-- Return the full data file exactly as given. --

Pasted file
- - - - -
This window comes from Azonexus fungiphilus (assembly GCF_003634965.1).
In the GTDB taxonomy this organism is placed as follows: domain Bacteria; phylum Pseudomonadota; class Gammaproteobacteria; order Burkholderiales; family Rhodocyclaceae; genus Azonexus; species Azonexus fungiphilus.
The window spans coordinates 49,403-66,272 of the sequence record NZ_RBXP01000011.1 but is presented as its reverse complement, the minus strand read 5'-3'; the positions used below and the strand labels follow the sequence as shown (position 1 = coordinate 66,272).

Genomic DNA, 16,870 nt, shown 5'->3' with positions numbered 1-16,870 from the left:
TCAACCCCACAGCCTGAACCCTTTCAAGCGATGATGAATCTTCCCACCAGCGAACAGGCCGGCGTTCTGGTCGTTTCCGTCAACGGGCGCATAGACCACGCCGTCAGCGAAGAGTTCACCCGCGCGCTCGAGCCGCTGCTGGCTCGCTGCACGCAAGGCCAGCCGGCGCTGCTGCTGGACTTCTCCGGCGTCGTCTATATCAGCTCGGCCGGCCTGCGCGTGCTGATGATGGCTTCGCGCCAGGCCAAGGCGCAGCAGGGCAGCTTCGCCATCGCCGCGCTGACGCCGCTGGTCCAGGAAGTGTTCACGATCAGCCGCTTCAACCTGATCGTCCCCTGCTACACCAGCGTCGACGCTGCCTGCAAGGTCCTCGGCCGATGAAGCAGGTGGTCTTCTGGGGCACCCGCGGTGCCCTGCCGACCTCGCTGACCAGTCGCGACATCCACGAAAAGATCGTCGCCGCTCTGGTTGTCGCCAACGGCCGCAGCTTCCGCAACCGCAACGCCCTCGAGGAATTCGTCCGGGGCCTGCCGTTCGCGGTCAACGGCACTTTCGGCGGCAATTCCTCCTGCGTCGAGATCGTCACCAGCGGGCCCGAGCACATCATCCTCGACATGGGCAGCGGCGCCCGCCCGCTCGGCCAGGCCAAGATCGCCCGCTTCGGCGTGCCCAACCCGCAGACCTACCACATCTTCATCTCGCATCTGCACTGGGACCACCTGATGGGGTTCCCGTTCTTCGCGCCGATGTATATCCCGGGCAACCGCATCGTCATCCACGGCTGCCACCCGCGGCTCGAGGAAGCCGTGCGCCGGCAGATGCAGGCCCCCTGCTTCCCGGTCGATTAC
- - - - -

This window comes from Azonexus fungiphilus (assembly GCF_003634965.1).
In the GTDB taxonomy this organism is placed as follows: domain Bacteria; phylum Pseudomonadota; class Gammaproteobacteria; order Burkholderiales; family Rhodocyclaceae; genus Azonexus; species Azonexus fungiphilus.
The window spans coordinates 49,403-66,272 of the sequence record NZ_RBXP01000011.1 but is presented as its reverse complement, the minus strand read 5'-3'; the positions used below and the strand labels follow the sequence as shown (position 1 = coordinate 66,272).

Genomic DNA, 16,870 nt, shown 5'->3' with positions numbered 1-16,870 from the left:
TCAACCCCACAGCCTGAACCCTTTCAAGCGATGATGAATCTTCCCACCAGCGAACAGGCCGGCGTTCTGGTCGTTTCCGTCAACGGGCGCATAGACCACGCCGTCAGCGAAGAGTTCACCCGCGCGCTCGAGCCGCTGCTGGCTCGCTGCACGCAAGGCCAGCCGGCGCTGCTGCTGGACTTCTCCGGCGTCGTCTATATCAGCTCGGCCGGCCTGCGCGTGCTGATGATGGCTTCGCGCCAGGCCAAGGCGCAGCAGGGCAGCTTCGCCATCGCCGCGCTGACGCCGCTGGTCCAGGAAGTGTTCACGATCAGCCGCTTCAACCTGATCGTCCCCTGCTACACCAGCGTCGACGCTGCCTGCAAGGTCCTCGGCCGATGAAGCAGGTGGTCTTCTGGGGCACCCGCGGTGCCCTGCCGACCTCGCTGACCAGTCGCGACATCCACGAAAAGATCGTCGCCGCTCTGGTTGTCGCCAACGGCCGCAGCTTCCGCAACCGCAACGCCCTCGAGGAATTCGTCCGGGGCCTGCCGTTCGCGGTCAACGGCACTTTCGGCGGCAATTCCTCCTGCGTCGAGATCGTCACCAGCGGGCCCGAGCACATCATCCTCGACATGGGCAGCGGCGCCCGCCCGCTCGGCCAGGCCAAGATCGCCCGCTTCGGCGTGCCCAACCCGCAGACCTACCACATCTTCATCTCGCATCTGCACTGGGACCACCTGATGGGGTTCCCGTTCTTCGCGCCGATGTATATCCCGGGCAACCGCATCGTCATCCACGGCTGCCACCCGCGGCTCGAGGAAGCCGTGCGCCGGCAGATGCAGGCCCCCTGCTTCCCGGTCGATTAC